what are tectonic plates made of
What are tectonic plates made of?
  • Plates are made of rigid lithosphere.

The lithosphere is made up of the crust and the upper part of the mantle.

plate movement
Plate Movement
  • “Plates” of lithosphere are moved around by the underlying hot mantle convection cells
slide28
Divergent

Convergent

Transform

Three types of plate boundary

slide29
Spreading ridges

As plates move apart new material is erupted to fill the gap

Divergent Boundaries

slide30

Iceland: An example of continental rifting

  • Iceland has a divergent plate boundary running through its middle
slide31

Convergent Boundaries

  • There are three styles of convergent plate boundaries
    • Continent-continent collision
    • Continent-oceanic crust collision
    • Ocean-ocean collision
slide32

Continent-Continent Collision

  • Forms mountains,e.g. European Alps, Himalayas
slide34

Continent-Oceanic Crust Collision

  • Called SUBDUCTION
  • Area is called the subduction zone
slide35

Transform Boundaries

  • Where plates slide past each other

Above: View of the San Andreas transform fault

what s the connection

Volcanoes and Plate Tectonics…

…what’s the connection?

slide38

Pacific Ring of Fire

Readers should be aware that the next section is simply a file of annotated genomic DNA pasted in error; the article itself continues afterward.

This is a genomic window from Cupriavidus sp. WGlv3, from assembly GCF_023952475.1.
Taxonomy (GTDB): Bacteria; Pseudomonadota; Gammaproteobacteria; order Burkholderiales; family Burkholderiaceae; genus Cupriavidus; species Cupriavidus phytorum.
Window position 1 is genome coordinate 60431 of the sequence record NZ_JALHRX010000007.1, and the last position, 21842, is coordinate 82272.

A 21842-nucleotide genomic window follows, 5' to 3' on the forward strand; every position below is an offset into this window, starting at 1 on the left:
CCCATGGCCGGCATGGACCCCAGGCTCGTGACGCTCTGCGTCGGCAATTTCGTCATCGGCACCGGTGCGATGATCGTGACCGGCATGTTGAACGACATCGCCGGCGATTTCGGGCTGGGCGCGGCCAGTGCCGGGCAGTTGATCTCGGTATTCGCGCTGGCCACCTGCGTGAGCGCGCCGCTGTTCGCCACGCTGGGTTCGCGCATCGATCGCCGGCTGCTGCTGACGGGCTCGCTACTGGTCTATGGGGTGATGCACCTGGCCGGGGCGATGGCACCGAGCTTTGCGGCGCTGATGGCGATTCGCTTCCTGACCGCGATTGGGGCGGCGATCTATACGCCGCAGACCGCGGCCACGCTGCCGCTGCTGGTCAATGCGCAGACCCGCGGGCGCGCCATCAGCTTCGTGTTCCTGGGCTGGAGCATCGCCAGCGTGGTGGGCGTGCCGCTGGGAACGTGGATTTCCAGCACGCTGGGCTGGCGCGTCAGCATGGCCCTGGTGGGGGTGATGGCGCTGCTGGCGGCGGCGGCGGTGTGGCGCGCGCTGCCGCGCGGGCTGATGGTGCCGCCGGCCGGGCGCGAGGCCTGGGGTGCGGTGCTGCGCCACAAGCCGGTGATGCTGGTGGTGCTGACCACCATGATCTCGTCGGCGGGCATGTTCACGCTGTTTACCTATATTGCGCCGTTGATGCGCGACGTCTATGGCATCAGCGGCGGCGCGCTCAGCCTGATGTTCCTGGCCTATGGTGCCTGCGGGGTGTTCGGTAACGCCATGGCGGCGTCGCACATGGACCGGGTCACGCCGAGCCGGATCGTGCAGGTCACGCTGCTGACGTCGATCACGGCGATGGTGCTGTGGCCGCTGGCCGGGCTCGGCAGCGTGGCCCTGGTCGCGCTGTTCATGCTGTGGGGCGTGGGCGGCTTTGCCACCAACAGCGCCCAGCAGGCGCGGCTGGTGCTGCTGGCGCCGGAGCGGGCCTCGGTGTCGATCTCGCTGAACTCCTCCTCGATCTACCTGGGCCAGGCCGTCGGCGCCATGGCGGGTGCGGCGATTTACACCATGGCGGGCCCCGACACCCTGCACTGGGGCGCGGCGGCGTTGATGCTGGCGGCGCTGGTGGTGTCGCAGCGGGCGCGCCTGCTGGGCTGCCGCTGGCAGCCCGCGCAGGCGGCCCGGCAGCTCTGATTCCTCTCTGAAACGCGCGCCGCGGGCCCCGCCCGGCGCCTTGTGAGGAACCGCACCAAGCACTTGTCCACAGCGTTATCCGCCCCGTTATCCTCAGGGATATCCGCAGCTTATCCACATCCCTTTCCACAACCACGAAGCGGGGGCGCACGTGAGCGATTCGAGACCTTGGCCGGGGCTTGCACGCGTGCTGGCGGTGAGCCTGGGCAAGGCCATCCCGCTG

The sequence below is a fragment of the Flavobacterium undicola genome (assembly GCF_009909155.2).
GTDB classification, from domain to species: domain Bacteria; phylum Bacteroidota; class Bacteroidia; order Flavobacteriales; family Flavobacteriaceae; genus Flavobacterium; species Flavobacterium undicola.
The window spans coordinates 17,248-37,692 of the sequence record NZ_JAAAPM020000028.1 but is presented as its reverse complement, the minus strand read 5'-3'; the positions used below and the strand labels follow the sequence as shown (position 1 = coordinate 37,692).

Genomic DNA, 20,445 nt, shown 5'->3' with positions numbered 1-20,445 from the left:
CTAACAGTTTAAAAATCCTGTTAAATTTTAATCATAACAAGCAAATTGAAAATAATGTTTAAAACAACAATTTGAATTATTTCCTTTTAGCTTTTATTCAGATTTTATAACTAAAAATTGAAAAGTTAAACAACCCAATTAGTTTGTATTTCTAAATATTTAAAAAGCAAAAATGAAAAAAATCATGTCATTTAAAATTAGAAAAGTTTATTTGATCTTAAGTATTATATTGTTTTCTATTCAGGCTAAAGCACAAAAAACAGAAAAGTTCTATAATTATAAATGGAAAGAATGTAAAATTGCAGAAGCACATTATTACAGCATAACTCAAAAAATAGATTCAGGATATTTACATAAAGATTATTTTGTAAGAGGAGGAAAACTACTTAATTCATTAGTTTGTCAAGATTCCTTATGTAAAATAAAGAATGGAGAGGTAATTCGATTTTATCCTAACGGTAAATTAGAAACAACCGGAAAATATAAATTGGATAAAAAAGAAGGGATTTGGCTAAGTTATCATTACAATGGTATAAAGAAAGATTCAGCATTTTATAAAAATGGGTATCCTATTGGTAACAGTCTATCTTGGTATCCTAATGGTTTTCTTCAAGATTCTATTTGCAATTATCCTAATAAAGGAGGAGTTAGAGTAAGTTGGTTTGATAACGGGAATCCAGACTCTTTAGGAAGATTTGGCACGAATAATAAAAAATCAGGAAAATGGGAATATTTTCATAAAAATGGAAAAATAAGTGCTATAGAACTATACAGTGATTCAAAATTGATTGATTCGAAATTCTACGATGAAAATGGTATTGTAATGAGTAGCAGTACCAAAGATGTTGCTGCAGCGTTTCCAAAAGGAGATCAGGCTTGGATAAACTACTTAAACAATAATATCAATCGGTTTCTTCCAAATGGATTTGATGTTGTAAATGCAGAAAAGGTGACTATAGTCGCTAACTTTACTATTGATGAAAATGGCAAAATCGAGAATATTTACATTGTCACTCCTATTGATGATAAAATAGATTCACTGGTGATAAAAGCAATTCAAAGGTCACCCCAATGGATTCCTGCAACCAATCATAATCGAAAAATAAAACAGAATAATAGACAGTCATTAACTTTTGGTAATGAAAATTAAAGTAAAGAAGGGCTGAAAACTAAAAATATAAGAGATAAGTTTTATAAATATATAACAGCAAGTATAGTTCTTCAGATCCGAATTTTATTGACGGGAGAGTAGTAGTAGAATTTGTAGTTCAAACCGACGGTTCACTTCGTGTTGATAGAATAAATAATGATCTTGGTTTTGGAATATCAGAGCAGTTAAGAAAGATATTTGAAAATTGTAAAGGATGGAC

Volcanism is mostly focused at plate margins

slide39
- Subduction - Rifting - Hotspots

Volcanoes are formed by:

subduction
Subduction
  • Form new melt that will rise through the crust to be erupted at the surface
rifting
Rifting
  • Form new melt that will rise through the crust to be erupted at the surface
hot spots
Hot Spots
  • Does not occur along a plate boundary.
  • Form in the middle of tectonic plates
volcanic eruptions
Volcanic Eruptions
  • Pyroclastic Flow – cloud of ash and debris
    • Travel at hundreds of mph
    • Hundreds of degrees
volcanic eruptions1
Volcanic Eruptions
  • Lahar – mud flows which are very destructive to landscape
volcanic eruptions2
Volcanic Eruptions

http://www.youtube.com/watch?v=UK--hvgP2uY

  • “Ash” emitted includes small stones
  • Very dense
  • Chokes life
  • Blots out sunlight
  • Causes wide range temperature drops
what s the connection1

Earthquakes and Plate Tectonics…

…what’s the connection?

slide47
As with volcanoes, earthquakes are not randomly distributed over the globe
  • At the boundaries between plates, friction causes them to stick together. When built up energy causes them to break, earthquakes occur.

Figure showing the distribution of earthquakes around the globe

where do earthquakes form
Where do earthquakes form?

Figure showing the tectonic setting of earthquakes

fault lines
Fault Lines
  • Strike – slip
  • Reverse
  • Normal
earthquake anatomy
Earthquake Anatomy
  • Focal point – where the actual earth quake originated underground
  • Epicenter – location of earth quake on earth’s surface
    • Above the focal point
earthquake anatomy1
Earthquake Anatomy
  • P Waves (primary) – waves which travel fastest, first, and moves through any material
    • Reach seismographs
    • Moves land back and forth
  • S Waves (secondary) – actual surface waves which travel slower and only moves through solids
    • Moves land up and down

http://www.teara.govt.nz/en/interactive/4403/primary-and-secondary-waves

results
Results..
  • Land destruction/alteration
  • Fire (breaking of gas and power lines)
  • Buildings destroyed
  • Tsunami’s
tsunami
Tsunami
  • “Harbor Wave”